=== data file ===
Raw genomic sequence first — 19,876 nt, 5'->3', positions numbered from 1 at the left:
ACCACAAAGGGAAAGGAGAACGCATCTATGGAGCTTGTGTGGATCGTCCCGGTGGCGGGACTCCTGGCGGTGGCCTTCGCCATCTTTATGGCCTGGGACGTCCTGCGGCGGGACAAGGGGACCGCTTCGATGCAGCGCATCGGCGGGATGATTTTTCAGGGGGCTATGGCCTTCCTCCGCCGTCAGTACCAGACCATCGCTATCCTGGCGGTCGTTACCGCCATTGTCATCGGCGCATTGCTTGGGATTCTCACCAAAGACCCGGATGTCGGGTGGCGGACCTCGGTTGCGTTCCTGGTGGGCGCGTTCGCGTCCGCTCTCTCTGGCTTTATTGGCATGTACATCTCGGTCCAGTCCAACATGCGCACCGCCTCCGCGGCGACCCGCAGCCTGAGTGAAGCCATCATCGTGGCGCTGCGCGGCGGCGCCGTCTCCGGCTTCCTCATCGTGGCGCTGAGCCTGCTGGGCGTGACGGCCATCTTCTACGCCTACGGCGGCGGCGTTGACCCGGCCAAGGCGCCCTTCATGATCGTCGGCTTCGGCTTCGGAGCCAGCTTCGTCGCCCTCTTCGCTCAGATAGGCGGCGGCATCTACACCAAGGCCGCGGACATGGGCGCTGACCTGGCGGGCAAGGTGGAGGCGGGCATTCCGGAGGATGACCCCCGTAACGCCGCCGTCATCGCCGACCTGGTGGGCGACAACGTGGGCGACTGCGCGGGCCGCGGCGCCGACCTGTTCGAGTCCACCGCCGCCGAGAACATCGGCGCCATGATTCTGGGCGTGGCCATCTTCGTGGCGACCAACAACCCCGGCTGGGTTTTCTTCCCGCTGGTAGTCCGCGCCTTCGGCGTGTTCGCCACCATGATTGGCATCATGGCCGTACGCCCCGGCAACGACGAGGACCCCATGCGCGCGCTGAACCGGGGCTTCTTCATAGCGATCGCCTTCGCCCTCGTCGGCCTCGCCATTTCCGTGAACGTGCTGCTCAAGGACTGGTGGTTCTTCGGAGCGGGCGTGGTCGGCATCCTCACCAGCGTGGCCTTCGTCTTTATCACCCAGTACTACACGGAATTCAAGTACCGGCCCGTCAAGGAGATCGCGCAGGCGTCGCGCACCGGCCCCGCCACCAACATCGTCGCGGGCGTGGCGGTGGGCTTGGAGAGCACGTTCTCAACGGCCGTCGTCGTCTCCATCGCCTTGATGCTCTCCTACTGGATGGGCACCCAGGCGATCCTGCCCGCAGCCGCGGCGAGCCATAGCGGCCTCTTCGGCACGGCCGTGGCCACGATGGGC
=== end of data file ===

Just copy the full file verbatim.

Raw genomic sequence first — 19,876 nt, 5'->3', positions numbered from 1 at the left:
ACCACAAAGGGAAAGGAGAACGCATCTATGGAGCTTGTGTGGATCGTCCCGGTGGCGGGACTCCTGGCGGTGGCCTTCGCCATCTTTATGGCCTGGGACGTCCTGCGGCGGGACAAGGGGACCGCTTCGATGCAGCGCATCGGCGGGATGATTTTTCAGGGGGCTATGGCCTTCCTCCGCCGTCAGTACCAGACCATCGCTATCCTGGCGGTCGTTACCGCCATTGTCATCGGCGCATTGCTTGGGATTCTCACCAAAGACCCGGATGTCGGGTGGCGGACCTCGGTTGCGTTCCTGGTGGGCGCGTTCGCGTCCGCTCTCTCTGGCTTTATTGGCATGTACATCTCGGTCCAGTCCAACATGCGCACCGCCTCCGCGGCGACCCGCAGCCTGAGTGAAGCCATCATCGTGGCGCTGCGCGGCGGCGCCGTCTCCGGCTTCCTCATCGTGGCGCTGAGCCTGCTGGGCGTGACGGCCATCTTCTACGCCTACGGCGGCGGCGTTGACCCGGCCAAGGCGCCCTTCATGATCGTCGGCTTCGGCTTCGGAGCCAGCTTCGTCGCCCTCTTCGCTCAGATAGGCGGCGGCATCTACACCAAGGCCGCGGACATGGGCGCTGACCTGGCGGGCAAGGTGGAGGCGGGCATTCCGGAGGATGACCCCCGTAACGCCGCCGTCATCGCCGACCTGGTGGGCGACAACGTGGGCGACTGCGCGGGCCGCGGCGCCGACCTGTTCGAGTCCACCGCCGCCGAGAACATCGGCGCCATGATTCTGGGCGTGGCCATCTTCGTGGCGACCAACAACCCCGGCTGGGTTTTCTTCCCGCTGGTAGTCCGCGCCTTCGGCGTGTTCGCCACCATGATTGGCATCATGGCCGTACGCCCCGGCAACGACGAGGACCCCATGCGCGCGCTGAACCGGGGCTTCTTCATAGCGATCGCCTTCGCCCTCGTCGGCCTCGCCATTTCCGTGAACGTGCTGCTCAAGGACTGGTGGTTCTTCGGAGCGGGCGTGGTCGGCATCCTCACCAGCGTGGCCTTCGTCTTTATCACCCAGTACTACACGGAATTCAAGTACCGGCCCGTCAAGGAGATCGCGCAGGCGTCGCGCACCGGCCCCGCCACCAACATCGTCGCGGGCGTGGCGGTGGGCTTGGAGAGCACGTTCTCAACGGCCGTCGTCGTCTCCATCGCCTTGATGCTCTCCTACTGGATGGGCACCCAGGCGATCCTGCCCGCAGCCGCGGCGAGCCATAGCGGCCTCTTCGGCACGGCCGTGGCCACGATGGGC